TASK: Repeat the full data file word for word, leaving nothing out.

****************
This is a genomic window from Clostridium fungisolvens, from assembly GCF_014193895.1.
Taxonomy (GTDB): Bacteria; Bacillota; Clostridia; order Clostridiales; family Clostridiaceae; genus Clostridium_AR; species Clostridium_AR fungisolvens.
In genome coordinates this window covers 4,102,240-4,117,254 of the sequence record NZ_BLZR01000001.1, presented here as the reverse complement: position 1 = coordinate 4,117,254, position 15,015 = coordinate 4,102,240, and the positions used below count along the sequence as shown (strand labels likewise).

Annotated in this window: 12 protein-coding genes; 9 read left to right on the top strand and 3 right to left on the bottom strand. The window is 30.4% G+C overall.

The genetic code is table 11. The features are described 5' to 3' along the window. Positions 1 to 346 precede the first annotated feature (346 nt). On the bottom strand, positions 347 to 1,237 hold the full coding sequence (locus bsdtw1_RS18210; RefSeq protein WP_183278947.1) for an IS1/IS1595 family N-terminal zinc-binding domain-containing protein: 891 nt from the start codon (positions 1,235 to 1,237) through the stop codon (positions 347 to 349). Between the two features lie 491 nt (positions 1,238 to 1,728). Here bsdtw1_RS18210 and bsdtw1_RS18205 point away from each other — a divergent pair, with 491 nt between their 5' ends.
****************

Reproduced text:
This is a genomic window from Clostridium fungisolvens, from assembly GCF_014193895.1.
Taxonomy (GTDB): Bacteria; Bacillota; Clostridia; order Clostridiales; family Clostridiaceae; genus Clostridium_AR; species Clostridium_AR fungisolvens.
In genome coordinates this window covers 4,102,240-4,117,254 of the sequence record NZ_BLZR01000001.1, presented here as the reverse complement: position 1 = coordinate 4,117,254, position 15,015 = coordinate 4,102,240, and the positions used below count along the sequence as shown (strand labels likewise).

Annotated in this window: 12 protein-coding genes; 9 read left to right on the top strand and 3 right to left on the bottom strand. The window is 30.4% G+C overall.

The genetic code is table 11. The features are described 5' to 3' along the window. Positions 1 to 346 precede the first annotated feature (346 nt). On the bottom strand, positions 347 to 1,237 hold the full coding sequence (locus bsdtw1_RS18210; RefSeq protein WP_183278947.1) for an IS1/IS1595 family N-terminal zinc-binding domain-containing protein: 891 nt from the start codon (positions 1,235 to 1,237) through the stop codon (positions 347 to 349). Between the two features lie 491 nt (positions 1,238 to 1,728). Here bsdtw1_RS18210 and bsdtw1_RS18205 point away from each other — a divergent pair, with 491 nt between their 5' ends.